World

China ivory crush: Sham or genuine turnaround?

By Clarissa Hughes 14 January 2014

The Chinese government has been lauded for crushing six tonnes of ivory last week in a move that was hailed as a first step to addressing rampant elephant poaching in Africa. As a publicity gesture it sends the right signals. What everyone now awaits is the concrete action to back it up. So what more can China do to address a demand that is bringing the largest land mammal on earth to the brink of extinction? By CLARISSA HUGHES.

Ivory ornaments and trinkets are highly desired possessions amongst China’s rising middle class and it’s this demand that is fuelling elephant poaching in Africa. Research conducted by the International Fund for Animal Welfare (IFAW) indicated that 70% of ivory consumers were unaware that elephants were being poached to supply the demand. Campaigns to address this misconception have, until now, been led by non-governmental organisations. The Chinese government could prove its mettle by launching campaigns across all state media with the message that elephants are being slaughtered, often in the most inhumane way, for their ivory.

A survey conducted on ivory consumers in China by WildAid in 2012 confirmed that the Chinese public is fertile ground for sensitisation to the issue when it found that 99.2% of respondents agreed that “we should ensure elephants exist on earth” – a fact corroborated by the ‘going-viral’ of a story on blood ivory in the private newspaper Southern Weekly recently.

Another action the government could take is to specifically ban ivory ornaments and utensils from official reception dinners in the same way that shark fin and bird’s nest soup have been banned by the Communist Party. This too would send a clear signal.

However, while media campaigns and leading-by-example are important proclamations, they don’t deal with the practicality of the issue – the trade itself.

As the greatest consumer of ivory in the world, China has to lead on this.

There is much debate around stockpiles of legal versus illegal ivory, and while some are mooting that robust ivory stock management systems be put in place to track ivory, the fact of the matter is that the authorities have been unable to control this.

A survey conducted in 2011 by IFAW of China’s ivory markets found the following:

“Of a total of 158 retail shops and carving factories visited, only 57 were licensed by the government, representing a compliance rate of just 36 percent. Nearly two-thirds of the ivory facilities visited did not display a Certificate of Registration and were not on the list of State Forestry Administration-approved facilities, thus were completely illegal. Among the licensed facilities, 59.6 percent were found to violate the system in some way. The most common form of violation of the ivory product registration system in licensed retail outlets was the separation of ivory products from their identification cards.” Identification cards are meant to verify that the source of the ivory is legal.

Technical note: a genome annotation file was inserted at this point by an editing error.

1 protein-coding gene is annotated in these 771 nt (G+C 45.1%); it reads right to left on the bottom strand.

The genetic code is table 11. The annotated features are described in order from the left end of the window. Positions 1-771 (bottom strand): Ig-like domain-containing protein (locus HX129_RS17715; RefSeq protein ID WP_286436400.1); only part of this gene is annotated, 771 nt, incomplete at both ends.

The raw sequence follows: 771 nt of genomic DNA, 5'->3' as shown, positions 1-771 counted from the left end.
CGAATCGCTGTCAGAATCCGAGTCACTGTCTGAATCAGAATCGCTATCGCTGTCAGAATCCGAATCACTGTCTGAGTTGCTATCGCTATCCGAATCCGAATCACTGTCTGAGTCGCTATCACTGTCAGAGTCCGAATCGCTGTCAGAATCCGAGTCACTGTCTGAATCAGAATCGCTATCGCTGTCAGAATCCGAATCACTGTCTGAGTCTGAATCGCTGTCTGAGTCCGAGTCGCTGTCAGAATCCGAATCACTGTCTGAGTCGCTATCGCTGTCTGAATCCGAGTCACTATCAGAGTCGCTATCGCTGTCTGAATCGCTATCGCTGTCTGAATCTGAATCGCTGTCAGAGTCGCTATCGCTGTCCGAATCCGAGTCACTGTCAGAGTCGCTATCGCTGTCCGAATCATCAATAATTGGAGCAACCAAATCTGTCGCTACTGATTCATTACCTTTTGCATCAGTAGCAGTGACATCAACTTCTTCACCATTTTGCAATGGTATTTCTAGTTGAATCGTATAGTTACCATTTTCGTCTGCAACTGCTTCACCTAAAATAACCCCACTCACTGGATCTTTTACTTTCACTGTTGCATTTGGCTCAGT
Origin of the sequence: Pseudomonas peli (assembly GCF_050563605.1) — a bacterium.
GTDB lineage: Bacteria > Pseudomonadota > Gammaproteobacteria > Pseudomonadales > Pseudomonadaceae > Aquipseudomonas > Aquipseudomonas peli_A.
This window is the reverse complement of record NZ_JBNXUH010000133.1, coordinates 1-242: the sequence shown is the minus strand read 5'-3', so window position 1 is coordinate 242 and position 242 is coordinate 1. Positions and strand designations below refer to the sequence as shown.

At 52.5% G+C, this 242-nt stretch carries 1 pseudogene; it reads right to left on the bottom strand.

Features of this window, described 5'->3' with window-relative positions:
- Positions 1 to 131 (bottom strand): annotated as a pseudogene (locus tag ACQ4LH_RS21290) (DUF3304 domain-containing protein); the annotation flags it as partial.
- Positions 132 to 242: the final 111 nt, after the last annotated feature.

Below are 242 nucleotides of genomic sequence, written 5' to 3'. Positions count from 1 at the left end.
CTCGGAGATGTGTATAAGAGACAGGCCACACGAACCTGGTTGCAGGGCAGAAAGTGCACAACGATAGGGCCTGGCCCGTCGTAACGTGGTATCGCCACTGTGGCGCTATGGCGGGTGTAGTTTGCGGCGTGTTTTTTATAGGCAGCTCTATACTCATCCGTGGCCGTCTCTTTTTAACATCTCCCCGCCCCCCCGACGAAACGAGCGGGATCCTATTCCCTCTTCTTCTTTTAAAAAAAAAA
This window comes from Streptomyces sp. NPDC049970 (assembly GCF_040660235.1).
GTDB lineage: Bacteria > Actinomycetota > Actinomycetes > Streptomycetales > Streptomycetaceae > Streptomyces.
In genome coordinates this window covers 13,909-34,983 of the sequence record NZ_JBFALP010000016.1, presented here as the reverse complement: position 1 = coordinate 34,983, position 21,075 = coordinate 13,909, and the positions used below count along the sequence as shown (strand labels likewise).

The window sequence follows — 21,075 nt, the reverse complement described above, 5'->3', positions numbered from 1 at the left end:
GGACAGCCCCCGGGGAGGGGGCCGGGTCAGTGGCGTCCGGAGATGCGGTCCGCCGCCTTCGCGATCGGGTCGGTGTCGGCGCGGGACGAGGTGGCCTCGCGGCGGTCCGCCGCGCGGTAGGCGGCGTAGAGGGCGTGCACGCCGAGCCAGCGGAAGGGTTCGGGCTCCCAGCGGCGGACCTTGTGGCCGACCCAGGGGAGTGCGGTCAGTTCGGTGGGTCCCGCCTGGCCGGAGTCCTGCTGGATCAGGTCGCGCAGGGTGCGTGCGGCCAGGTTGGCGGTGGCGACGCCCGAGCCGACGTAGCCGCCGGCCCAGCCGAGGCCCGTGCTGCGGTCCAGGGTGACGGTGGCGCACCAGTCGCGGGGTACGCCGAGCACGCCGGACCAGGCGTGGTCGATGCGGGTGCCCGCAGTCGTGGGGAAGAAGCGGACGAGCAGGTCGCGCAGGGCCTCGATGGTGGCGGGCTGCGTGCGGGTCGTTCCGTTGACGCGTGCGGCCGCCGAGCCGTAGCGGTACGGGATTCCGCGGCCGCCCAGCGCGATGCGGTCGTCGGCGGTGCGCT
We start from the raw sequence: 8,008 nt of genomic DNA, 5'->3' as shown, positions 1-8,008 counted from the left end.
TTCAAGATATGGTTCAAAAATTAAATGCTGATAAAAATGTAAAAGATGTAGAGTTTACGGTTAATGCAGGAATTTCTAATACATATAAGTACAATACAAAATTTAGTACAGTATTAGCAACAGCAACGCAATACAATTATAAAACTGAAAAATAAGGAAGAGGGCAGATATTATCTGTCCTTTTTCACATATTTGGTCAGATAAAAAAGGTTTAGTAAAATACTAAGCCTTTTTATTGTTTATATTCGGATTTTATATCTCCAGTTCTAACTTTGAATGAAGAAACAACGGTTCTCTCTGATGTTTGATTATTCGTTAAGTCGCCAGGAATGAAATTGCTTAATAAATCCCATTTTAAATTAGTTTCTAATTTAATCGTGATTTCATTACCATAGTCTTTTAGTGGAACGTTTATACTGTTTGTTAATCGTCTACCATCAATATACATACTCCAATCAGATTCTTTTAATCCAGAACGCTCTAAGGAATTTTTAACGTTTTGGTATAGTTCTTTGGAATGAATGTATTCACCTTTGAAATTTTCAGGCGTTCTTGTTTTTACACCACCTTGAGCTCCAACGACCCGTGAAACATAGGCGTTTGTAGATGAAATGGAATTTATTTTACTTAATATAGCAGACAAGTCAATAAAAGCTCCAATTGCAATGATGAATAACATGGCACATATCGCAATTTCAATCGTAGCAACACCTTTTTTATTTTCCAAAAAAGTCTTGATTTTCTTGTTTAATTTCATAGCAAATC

There is no reason to believe this will change. On the contrary, with the Chinese government attempting to control the circulation of ivory, the existence of the black market will continue because government prices are higher than illegal stock.

“China observed the ivory ban for twenty years and has strong penalties for people caught trafficking, but a one-off sale of a legal stockpile in 2008 appears to have roused a dormant demand and ivory poaching in Africa began to surge,” says Save the Elephants, a non-governmental organisation headed by Iain Douglas-Hamilton.

“The key element [for resolving the crisis] would be a domestic sales ban for ivory in China. This was very effective for rhino horn when China did it in 1993,” says Peter Knights, Executive Director of WildAid. “More awareness and enforcement are needed. Ongoing public awareness campaigns through state media being the other important factor,” he adds.

Why should the Chinese government act?

From the 2012 WildAid survey it would appear there is little political risk on the domestic front. Actually the reverse is true. A total of 94% of respondents agreed that the “Chinese government should impose a ban on ivory to help stop poaching elephants in Africa”.

In addition, with growing economies and rising affluence in Africa, China’s own business interests are at stake.

Live elephants mean African jobs, African revenues and African pride. While the tourism industry is the benefactor of jobs and revenues China must remember that Africans take great pride in their wildlife heritage. It is felt across all industries. Exploitation by any name is keenly grasped here.

For the Chinese government banning the ivory trade would be a public relations exercise of potentially far greater reward than risk. In a world aware that elephant poaching is an international crisis, it would provide substance to the ivory crush. DM

Clarissa Hughes has worked in tourism in Botswana, South Africa, Zambia and Zimbabwe for 30 years and has travelled widely in sub-Saharan Africa. She is the author of a number of tourism and African culture related articles and has published a book on southern African starlore.


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